SEPTLA Business Meeting Minutes, May 9, 2019

Welcome and Thanks

The spring meeting of the Southeastern Pennsylvania Theological Library Association began at St. Charles Borromeo Seminary at 9:35. President Miller opened the meeting by thanking everyone who came to attend the meeting and especially to James Humble, for hosting the meeting, and Myka Kennedy Stephens for conducting her tutorial on Slack. President Miller then announced that Gerald Lincoln will soon be retiring and she thanked him for his twenty-five years of service and congratulated him on his impending retirement. Then each member introduced themselves and their member library. President Miller then called the meeting to order.

Morning Program

II. The morning program began with an introduction and tutorial of Slack ( Slack is an online platform that promotes collaboration. SEPTLA has a free account with Slack. Myka Kennedy Stephens was not able to attend in person, so she conducted this tutorial session remotely. Myka explained to us what Slack is and how to work with it. Slack can replace email and it enables several people to collaborate on editing shared files. After some verbal instructions, Myka got us started with some hands-on work with Slack.

Approval of the Agenda

Clint Banz made a motion to approve the agenda. Greg Murray seconded the motion, which was then approved by sixteen member institutions.

Approval of the Minutes of the November 8, 2018 Meeting

Evan Boyd made a motion to approve the minutes of the November meeting, and Alan LaPayover seconded the motion, which then was approved by sixteen member institutions.


Treasurer’s Report

Patrick Milas distributed copies of the financial statement for those in attendance. The balance in our bank account, as of November 5, 2018 was $10,868.21. The balance as of May 9, 2019 is $12,090.49, so our financial assets have increased by $1,222.28.

Communications Committee Report

Virginia Dearborn provided the report from this committee. Virginia thanked those who provided updates of information for our website.


Myka Kennedy Stephens stated that we need to elect a new secretary and a new president. Myka thanked both the current secretary and president for their service. Unfortunately, we do not have a slate of candidates for these positions. Myka read the position descriptions.

Patrick Milas nominated Laura Giacobbe from New Brunswick to be our next secretary. She accepted the nomination and was approved by sixteen member institutions.

Nominations for the office of President. Myka called for nominations from the floor. President Miller nominated Patrick Milas for President, which he accepted. Patrick was unanimously voted to fill this position. Since he is already the Treasurer, he will have to vacate that position, and we will have to nominate and vote for a new Treasurer. The Treasurer is a four-year term. Patrick read the duties of the treasurer. Myka opened the floor for nominations for the position of treasurer. Evan Boyd offered himself as a nominee. Myka called for a voice vote by sixteen member institutions, which was passed.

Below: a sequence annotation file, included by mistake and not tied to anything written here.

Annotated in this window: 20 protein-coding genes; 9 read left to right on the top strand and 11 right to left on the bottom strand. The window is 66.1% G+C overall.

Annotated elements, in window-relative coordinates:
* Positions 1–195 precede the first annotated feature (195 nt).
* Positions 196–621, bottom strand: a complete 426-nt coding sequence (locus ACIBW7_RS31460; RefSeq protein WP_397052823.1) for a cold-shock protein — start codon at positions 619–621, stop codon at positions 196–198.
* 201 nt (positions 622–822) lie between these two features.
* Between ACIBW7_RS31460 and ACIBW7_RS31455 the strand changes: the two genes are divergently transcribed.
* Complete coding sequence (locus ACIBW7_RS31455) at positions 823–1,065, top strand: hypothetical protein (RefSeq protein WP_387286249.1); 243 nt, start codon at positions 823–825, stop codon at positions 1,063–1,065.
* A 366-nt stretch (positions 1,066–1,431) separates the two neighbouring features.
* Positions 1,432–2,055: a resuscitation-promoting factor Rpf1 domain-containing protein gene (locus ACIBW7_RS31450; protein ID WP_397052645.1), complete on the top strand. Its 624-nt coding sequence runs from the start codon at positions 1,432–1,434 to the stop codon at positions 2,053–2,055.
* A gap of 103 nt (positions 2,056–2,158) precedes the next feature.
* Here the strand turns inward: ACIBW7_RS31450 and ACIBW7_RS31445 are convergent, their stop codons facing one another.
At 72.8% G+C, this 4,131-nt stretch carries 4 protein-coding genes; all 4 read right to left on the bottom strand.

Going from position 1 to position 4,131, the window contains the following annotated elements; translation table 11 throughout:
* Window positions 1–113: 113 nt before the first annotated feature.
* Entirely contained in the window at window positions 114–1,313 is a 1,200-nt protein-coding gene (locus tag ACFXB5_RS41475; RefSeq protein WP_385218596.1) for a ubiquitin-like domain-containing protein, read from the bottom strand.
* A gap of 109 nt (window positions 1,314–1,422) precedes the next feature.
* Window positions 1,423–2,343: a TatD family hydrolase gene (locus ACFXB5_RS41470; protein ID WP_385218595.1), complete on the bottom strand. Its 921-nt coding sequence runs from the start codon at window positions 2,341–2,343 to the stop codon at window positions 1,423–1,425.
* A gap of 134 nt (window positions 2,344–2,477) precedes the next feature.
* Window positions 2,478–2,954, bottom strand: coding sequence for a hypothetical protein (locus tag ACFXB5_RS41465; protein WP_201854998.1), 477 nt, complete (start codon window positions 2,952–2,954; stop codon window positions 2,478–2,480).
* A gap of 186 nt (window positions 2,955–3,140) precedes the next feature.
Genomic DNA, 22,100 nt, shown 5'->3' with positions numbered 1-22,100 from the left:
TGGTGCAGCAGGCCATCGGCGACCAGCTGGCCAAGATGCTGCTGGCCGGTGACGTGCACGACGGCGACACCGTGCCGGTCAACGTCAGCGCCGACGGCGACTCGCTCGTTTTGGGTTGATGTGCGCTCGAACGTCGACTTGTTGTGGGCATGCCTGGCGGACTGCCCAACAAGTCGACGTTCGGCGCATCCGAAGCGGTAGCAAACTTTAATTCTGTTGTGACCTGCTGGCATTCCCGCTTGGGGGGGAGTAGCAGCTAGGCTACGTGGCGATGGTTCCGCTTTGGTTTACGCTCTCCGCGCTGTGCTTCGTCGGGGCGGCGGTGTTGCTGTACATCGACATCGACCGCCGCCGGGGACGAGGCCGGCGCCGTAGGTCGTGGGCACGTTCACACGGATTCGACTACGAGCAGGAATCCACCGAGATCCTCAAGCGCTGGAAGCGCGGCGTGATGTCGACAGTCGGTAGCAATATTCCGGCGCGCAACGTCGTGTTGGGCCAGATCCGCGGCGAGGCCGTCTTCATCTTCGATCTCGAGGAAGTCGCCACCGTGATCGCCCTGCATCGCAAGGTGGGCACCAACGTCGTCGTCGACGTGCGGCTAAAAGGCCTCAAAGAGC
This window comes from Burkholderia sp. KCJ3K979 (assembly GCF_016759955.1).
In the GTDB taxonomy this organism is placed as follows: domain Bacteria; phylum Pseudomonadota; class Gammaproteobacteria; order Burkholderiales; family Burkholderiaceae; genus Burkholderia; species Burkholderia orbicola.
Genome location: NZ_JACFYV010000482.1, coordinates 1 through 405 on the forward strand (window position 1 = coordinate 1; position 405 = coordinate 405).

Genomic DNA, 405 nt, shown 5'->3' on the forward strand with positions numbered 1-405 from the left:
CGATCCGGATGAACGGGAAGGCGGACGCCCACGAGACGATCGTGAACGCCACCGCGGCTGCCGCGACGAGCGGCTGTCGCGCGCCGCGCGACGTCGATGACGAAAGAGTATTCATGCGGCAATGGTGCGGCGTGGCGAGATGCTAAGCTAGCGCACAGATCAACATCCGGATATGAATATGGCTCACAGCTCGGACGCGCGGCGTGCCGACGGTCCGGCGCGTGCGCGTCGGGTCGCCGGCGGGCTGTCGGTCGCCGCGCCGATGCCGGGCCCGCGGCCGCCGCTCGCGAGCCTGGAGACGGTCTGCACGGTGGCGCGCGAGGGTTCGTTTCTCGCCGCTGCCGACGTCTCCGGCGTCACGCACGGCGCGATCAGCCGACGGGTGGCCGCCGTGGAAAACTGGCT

Other Vacancies

Chair of Continuing Education and Member at Large of the Continuing Education Committee.

Myka pointed out that these positions are appointed by the Executive Committee. Elizabeth called for volunteers. Evan Boyd said that he would approach one of his colleagues about serving as a member at large. Lydia Putnam may also be interested in serving on this committee.

Amendments to the Bylaws

Elizabeth announced that we have sixteen voting members present at today’s meeting, which qualifies as a quorum, so we can make motions and changes to the bylaws.

The group decided to examine, a section at a time, discussing the section and then voting on the entire section.

Section 5.3

Lydia seconded the motion to strike the phrase that the Past President serves as the chair of the Executive Committee. The motion passed with 16 institutions in favor.

Section 6.1. President

A motion was made to change §6.1.2 “The President shall thank the host and speaker(s) in writing.”

A motion was made, seconded and passed to re-number §6.1.3 to §6.1.4

A motion was made, seconded and passed to re-number §6.1.2 to §6.1.5

A motion was made, seconded and passed to re-number §6.1.4 to §6.1.6

A new motion was made concerning section §6.1.7

A motion was made, seconded and passed to re-number §6.1.5 to §6.1.8

A motion was made, seconded and passed to add §6.1.9: “The President shall send a welcome packet to new library directors, including the SEPTLA bylaws and the direct-borrowing agreement for the signature of the new director.”

Greg Murray asked if it would be clearer to state that the President serves as the Chair of the Executive Committee in the same section in §6.1.4. Evan Boyd proposed to leave §6.1.4 as is. Lydia agreed with that. Greg withdrew his suggestion. Motion made, seconded and approved by sixteen member institutions.